Those few moments I spent alone with my dad are a turning point for me and my faith. So many things that I knew superficially, that I had believed with childlike faith, I now understand with more depth in light of God’s authority. The darkness is real. It is deep and vast, full of pain and horrors and evil. We should fear it. We should be racing to God for our rescue. Sin is evidence that this darkness exists, and we should run from it as if all the darkness of hell is nipping at our heels–because it IS. No wonder Jesus is the Light of the World.

Somehow, I did come to see God’s purpose in all this pain. Our sin separates us from Him. Without God’s mercy, that pain and darkness my father faced would be all we could hope for. Even after a lifetime of rule following, generosity, and goodness, my father could not reconcile himself to his God. We all fall short of God’s glory.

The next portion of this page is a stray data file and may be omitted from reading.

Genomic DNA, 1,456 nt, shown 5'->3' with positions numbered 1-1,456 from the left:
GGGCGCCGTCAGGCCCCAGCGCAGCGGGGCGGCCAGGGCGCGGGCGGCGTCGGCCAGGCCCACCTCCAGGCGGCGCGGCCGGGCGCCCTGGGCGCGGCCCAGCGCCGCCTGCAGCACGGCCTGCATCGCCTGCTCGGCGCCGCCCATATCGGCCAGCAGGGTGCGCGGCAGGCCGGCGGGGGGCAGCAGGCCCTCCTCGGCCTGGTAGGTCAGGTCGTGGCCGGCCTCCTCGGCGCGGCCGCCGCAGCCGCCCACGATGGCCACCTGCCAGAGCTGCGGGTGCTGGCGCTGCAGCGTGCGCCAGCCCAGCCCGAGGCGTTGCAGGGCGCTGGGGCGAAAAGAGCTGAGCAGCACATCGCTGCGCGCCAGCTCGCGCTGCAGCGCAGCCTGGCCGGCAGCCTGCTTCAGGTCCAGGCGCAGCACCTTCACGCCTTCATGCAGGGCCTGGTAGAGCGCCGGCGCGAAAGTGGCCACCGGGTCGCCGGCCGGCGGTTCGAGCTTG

God is in authority over us. The law, God’s standard, is inflexible. It does not yield for anything. It is not redefined because of our weaknesses, because we refuse to resist temptation. It does not bend for our excuses, nor for any of our debate and reasoning. The law does not budge because we decide that evil is not evil after all. It does not change if we are rich or poor, educated or ignorant, or because we are born this way or that way. The law is the law even if you don’t believe you are under its authority. The law does not pass away—even for our good intentions or our seemingly right motives or for things beyond our control. The law must be fulfilled.

And this is a mission that only Jesus could accomplish.